I meant the article was techno-babble. The selected quote (that made me and others laugh) was just plain banal: "complexity is complex" - gee whiz, James, why not say "good is good and bad is bad" - the point is that complexity the fundamental problem we're attempting to manage. If that's as de

          • The quoted sentence was just dumb. The rest of the article was techno-babble. And I'm sorry I haven't convinced you of my right to comment on it, but I stand by my statement.


            Neither is the quote dumb nor is the article techno-babble.

            The article does not ask you to agree in any way with Goslin. The article tells you what Goslin is working on currently. If you dont find his work exciting then there are basicly 2 reasons possible: a) you are not interested in that research area. b) you did not understand
            • Neither is the quote dumb nor is the article techno-babble.

              Hmm, lets take the quote which makes people laugh out loud (why do you think they do that - is it because they think it's a statement of genius ??)....

              Complexity is in many ways just evil. Complexity makes things harder to understand, harder to build, harder to debug, harder to evolve, harder to just about everything.

              So, he says, complexity is hard. Well, that's a truly deep insight. Can you see anything else of value in this quote - I can't.
        • Hardly. What he's saying there is (to expand a little), when code becomes too complicated, it becomes hard to understand, and thus people waste a lot of time trying (and often failing at first) to debug, evolve etc.

          Why does code become too complicated in Java? Because the language was designed poorly and lacks good mechanisms for abstraction.

          If Gosling were concerned with "complexity" or knew anything about how to manage it, he would have designed a better language. Jackpot is not a solution to Java's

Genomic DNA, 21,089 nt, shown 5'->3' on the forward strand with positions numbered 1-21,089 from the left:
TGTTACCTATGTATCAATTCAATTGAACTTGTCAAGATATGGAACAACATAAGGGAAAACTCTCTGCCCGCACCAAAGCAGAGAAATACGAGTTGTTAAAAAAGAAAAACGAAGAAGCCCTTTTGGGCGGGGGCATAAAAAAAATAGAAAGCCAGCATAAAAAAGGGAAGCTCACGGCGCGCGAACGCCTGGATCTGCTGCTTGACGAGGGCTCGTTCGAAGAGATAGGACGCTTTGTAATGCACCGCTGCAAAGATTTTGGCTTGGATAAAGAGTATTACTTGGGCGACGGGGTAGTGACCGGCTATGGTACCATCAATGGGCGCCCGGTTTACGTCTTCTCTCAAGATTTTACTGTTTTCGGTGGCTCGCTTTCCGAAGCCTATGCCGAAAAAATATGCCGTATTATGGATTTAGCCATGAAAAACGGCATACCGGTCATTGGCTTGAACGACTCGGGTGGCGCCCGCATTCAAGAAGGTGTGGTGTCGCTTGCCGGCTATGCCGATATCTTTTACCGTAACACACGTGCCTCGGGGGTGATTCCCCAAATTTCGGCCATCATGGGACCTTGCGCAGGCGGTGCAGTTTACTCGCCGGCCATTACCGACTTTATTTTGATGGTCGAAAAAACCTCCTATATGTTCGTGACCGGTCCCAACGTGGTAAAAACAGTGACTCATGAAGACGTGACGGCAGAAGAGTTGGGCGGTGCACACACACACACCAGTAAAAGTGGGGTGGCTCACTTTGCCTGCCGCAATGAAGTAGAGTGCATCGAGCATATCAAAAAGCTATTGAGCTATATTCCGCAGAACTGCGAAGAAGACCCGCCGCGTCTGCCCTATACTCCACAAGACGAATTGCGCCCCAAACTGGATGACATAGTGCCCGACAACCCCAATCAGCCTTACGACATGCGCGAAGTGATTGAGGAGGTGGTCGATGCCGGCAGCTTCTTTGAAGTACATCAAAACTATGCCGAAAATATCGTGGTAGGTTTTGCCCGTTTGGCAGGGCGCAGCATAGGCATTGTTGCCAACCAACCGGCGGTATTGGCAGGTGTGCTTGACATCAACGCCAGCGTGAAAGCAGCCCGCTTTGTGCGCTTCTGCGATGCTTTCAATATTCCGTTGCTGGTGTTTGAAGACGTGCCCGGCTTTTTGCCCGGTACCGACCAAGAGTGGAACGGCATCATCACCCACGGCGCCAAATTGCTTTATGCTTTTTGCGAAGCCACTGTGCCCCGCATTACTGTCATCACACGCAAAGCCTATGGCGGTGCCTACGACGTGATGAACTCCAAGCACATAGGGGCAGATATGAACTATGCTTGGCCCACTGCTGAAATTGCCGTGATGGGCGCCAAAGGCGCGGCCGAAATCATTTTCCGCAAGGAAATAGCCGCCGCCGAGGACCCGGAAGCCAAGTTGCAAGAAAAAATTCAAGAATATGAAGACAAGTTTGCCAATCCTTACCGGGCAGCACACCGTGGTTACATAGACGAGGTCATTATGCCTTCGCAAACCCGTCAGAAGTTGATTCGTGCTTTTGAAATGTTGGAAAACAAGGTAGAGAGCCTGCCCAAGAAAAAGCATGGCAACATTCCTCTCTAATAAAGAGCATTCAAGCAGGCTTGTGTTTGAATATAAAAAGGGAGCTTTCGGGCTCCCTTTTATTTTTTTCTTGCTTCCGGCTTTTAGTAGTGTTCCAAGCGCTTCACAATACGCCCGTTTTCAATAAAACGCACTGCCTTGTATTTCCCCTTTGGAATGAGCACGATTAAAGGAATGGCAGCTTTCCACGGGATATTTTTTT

• I *did* laugh out loud at that one. The only thing more amusing would be to see the same quote by the folks who created C++. :) Why Objective-C doesn't get more attention is quite beyond me...
    • Huh? I find the Java API to be incredibly well documented, and usually very intuitive when you need to learn new parts of it. It's only complex if you are trying to learn it in its entirety, and it's not really complex at all compared to the overwhelming amount of stuff you need to do in many programs that it will do for you.

      I challenge you to program in Java for a year or so then go back to C++, Python, or pretty much anything else. It may feel great to stretch your legs out and exercise some syntacti

  • Aw, crap. (Score:3, Funny)

    by Qweezle (681365) on Friday June 13, 2003 @06:41PM (#6195764) Journal
    Does this mean it will be any easier for me to learn Java? Probably not. Will I ever learn Java? Of course. Let's be honest, Qweez No. Probably not.
  • [infoworld.com]
    Gosling likes idea of open source Java
    • I think they will fire him for such thoughts. But he shouldn't worry. Active State may consider to extend him a job offer. After all he'd rather join the process of Python's rapid evolving than fixing bugs in JVM-beast.
  • My opinion? (Score:3, Informative)

    by jabbadabbadoo (599681) on Friday June 13, 2003 @06:45PM (#6195796)
    Gosling + Martin Fowler = Jackpot! If you didn't know, Fowler is THE refactoring guy. They should team up.

    Now, put this support straight into emacs and I'll be happy.

    • Now, put this support straight into emacs and I'll be happy.

      EmacsOS does not support this yet? Wow, thats weird. (Goes back to controlling his water heater temperature from Emacs)

  • IntelliJ (Score:4, Interesting)

    by MaxTardiveau (629919) on Friday June 13, 2003 @06:46PM (#6195803) Homepage
    Isn't that what IntelliJ does already? I use it as my main IDE, and it has an amazing understanding of Java -- it allows you to refactor just about anything.
    When working in it, you feel like you're not just editing Java -- you're editing the fully integrated structure of your software.
    • Re:IntelliJ (Score:3, Insightful)

      by SpryGuy (206254)
      IntelliJ IDEA just plain rocks. I don't know how I coded without it before. Anything else seems like coding with freakin' NOTEPAD.EXE (shudder)

      For those of you that have no idea what IntelliJ IDEA is, check it out [intellij.com]

      • IntelliJ IDEA just plain rocks. I don't know how I coded without it before.

        Let me give a hearty amen. It's so amazing that a colleague even dropped Emacs for it. That's like quitting the Borg.
        • Exactly. I know several people who gave up emacs for it. One guy has always hated IDEs with a passion, but once he saw the refactorings and ability to easily browse the code, he made the switch and has never looked back. He still hates IDEs, but he loves IntelliJ IDEA :-)